Places are more than just locations; they have significance. That significance combines landscape, human modifications and activities, and cultural meaning, which together distinguish one place from all others. Maps are a key element in place making. We use them to delimit particular areas and to construe their defining characteristics. The hand-drawn maps prepared by small groups — military, historical, official, or commercial — make unique images, and imaginings, of places in the past.
The military has long been interested in the suitability of certain places, whether for fortification [item 21] or for battles [item 23]. Government officials have mapped places defined by coherent economic activity [item 22]. Individuals have mapped the historical character of places [items 23–24]. Commercial companies have mapped places of economic potential [item 25]. In all these examples, the maps offer the possibility of changing the landscape to advance each group’s needs.
Map makers have long used artistic methods to show hills and valleys in perspective. Indeed, there is no easy distinction between maps and views of particular places [item 25].
The odd shape of this map of the fortifications and defenses neighboring Boulogne, on the northern coast of France, stems from the need to capture the line of the coast. In its style, it is very much the product of eighteenth-century military mapping.
When the map was produced, Boulogne was the primary port for Napoleon Bonaparte’s planned invasion of Britain. The map depicts some of the encampments of the 200,000-strong Armée de l’Angleterre (Army of England). It also shows the range of each of the mortars and howitzers arrayed along the coast: should the British launch a preemptive assault, commanders would know how close to let their boats get to the shore before opening fire.
Several lines of low water are indicated, including the regular neap low water (“morte eau”) and the extra-low tides observed on 22 March 1803 (the equinox in Germinal an 11, in France’s Revolutionary calendar) and on 1 and 14 January 1804 (10 and 23 nivôse an 12).
21. “Plan des côtes de Boulogne, d’Ambleteuse et de Wimereux” (1804)
Manuscript, 32cm x 172cm
This twenty-foot long scroll describes the coasts and landscapes around the Seto Inland Sea, in Japan, between the islands of Honshu, Shikoku, and Kyushu. The scroll extends from Osaka, the chief city of western Honshu, past Hiroshima and the end of Honshu, and follows around the island of Kyushu to Nagasaki. At the western extremity of Japan, Nagasaki was the only port that foreign traders, and then only Dutch traders, were permitted to enter.
In addition to information about the locations of fortresses, temples, and towns, the map is extensively annotated with the taxes levied annually on each community. That is, the map was made to keep track of a precise region of major economic activity. Despite the map’s emphasis on the coasts, this was not made as a navigational tool!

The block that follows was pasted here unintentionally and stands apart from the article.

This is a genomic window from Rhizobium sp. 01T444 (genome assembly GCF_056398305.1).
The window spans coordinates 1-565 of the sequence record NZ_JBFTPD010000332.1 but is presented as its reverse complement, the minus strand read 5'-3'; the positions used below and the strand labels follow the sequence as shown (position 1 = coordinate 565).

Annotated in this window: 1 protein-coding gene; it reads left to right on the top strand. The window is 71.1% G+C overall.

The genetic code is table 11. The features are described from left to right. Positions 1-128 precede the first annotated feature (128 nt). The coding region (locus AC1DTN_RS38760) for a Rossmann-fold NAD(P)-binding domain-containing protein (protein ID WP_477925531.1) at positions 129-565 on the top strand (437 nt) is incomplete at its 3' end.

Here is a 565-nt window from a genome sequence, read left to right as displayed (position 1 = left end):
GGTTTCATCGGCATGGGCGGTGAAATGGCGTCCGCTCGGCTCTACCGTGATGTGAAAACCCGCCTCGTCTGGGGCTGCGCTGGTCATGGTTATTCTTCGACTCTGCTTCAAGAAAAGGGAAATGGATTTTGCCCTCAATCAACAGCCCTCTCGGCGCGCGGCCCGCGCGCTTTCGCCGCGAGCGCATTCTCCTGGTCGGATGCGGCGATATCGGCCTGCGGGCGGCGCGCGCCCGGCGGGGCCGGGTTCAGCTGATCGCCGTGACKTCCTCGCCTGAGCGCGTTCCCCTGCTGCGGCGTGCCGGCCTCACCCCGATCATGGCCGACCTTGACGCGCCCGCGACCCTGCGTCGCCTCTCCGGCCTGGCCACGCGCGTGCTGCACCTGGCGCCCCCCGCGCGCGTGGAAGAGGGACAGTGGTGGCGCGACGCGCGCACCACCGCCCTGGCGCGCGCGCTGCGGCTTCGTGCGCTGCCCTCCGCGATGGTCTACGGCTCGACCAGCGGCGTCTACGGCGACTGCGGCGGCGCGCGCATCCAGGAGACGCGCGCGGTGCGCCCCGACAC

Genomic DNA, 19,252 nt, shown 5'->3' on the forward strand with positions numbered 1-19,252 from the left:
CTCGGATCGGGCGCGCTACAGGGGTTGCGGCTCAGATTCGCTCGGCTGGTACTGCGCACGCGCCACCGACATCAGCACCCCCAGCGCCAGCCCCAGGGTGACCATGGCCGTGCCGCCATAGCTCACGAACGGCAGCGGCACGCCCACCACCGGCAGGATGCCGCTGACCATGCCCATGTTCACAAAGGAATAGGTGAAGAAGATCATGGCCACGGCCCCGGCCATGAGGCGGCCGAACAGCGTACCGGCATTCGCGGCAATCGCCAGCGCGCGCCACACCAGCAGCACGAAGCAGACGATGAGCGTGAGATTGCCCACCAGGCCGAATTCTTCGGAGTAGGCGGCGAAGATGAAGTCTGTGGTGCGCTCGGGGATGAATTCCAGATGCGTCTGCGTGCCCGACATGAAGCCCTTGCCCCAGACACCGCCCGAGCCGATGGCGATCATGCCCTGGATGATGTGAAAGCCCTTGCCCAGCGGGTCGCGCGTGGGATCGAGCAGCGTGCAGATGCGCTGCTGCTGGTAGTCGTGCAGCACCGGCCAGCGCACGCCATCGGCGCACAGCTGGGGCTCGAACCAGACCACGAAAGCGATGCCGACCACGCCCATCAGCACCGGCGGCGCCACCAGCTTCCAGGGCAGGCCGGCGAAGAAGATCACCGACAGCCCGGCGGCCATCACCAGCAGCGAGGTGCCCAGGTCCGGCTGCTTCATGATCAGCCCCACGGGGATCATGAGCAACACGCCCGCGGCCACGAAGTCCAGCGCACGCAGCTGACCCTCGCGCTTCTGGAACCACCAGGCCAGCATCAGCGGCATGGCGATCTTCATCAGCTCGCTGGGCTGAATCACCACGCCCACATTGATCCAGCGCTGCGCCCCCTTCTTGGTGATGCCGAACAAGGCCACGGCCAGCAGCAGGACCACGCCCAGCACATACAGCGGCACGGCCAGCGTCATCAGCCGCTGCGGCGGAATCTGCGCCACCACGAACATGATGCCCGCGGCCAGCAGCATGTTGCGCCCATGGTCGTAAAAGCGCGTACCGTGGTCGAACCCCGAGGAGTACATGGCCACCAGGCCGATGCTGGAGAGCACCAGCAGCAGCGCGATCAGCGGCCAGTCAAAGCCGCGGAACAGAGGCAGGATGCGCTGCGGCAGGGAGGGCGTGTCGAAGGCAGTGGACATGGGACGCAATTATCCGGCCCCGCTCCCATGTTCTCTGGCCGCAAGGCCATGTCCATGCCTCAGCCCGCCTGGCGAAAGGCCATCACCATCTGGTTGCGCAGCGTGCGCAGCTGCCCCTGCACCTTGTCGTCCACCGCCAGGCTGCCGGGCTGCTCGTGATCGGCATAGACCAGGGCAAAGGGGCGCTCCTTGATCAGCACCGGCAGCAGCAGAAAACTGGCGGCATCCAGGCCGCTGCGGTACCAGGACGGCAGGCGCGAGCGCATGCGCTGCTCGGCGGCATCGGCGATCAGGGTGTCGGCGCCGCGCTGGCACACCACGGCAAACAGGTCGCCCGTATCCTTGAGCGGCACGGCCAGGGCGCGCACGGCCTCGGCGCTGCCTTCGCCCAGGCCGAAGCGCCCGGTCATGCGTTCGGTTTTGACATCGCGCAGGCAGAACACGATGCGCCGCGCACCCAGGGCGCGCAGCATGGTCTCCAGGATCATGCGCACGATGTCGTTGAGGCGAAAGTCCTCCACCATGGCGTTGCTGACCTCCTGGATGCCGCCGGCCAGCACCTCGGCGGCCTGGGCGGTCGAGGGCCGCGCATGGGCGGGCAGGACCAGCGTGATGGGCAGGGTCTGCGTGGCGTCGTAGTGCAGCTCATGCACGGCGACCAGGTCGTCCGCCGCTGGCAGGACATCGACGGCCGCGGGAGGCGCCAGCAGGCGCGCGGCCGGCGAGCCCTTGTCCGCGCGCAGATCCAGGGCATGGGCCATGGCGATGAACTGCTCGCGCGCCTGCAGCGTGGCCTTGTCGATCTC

22. Map of the Seto Inland Sea between the islands of Honshu, Shikoku, and Kyushu, Japan (1814)
Manuscript, 27cm x 610cm
Military mapping also entails the commemorative mapping of battles. Among the highly diverse content recorded by Dr. Bennett in his notebook was a plan of a battle he had witnessed during the Revolution: at Guilford Court House, in North Carolina, Lord Cornwallis had defeated a much larger American force but with heavy casualties. Bennett included other maps in his journal, such as a sketch map of the Ohio River and its tributaries, and this map, perhaps from Hessian sources, of the battle for Fort Washington, 16 November 1776.
23. Walter Bennett (1745–1812)
Battle of Fort Washington, Manhattan, New York, 16 November 1776
From “A Book of Memorandums and Remarks with Notes Observations and Receipts on Various Occasions” (1758–1812)
Manuscript, 19cm x 32.5cm
Towns and cities are often the subject of maps that enshrine the distinctive identity formed from their built environment (urbs) and civic community (civis). Much of this mapping is historical: mapping the past of an urban place as the foundation for its present-day character. In this map, a local historian in the late- nineteenth century compiled multiple records to map out the antebellum growth of the mill town of Biddeford. Annotations in a second hand indicates a continuing process of adding to and correcting this historical map.
This map was donated to OML by Charles Garland.
24. James Gray Garland
“Village of Biddeford Maine 1835–1840” (1889)
Manuscript, 56cm x 88cm, trimmed across the bottom
The depiction of landscape in maps of place is closely akin to landscape art. In both cases, the draftsman/artist stands in the landscape and directly sketches the form of the hills and valleys to capture the character of place. The difference is one of visual perspective and style, but both kinds of imagery provide a sense of the spatial structure of a given place. This landscape view of Mt. Kineo captures the spirit of the place, and of Prentiss & Carlisle’s plans to expand and revitalize Mt. Kineo as a summer tourist destination.
25. Prentiss & Carlisle Co.
Landscape view of Mt. Kineo (ca. 1960)
Manuscript (watercolor and pastel), 58cm x 86cm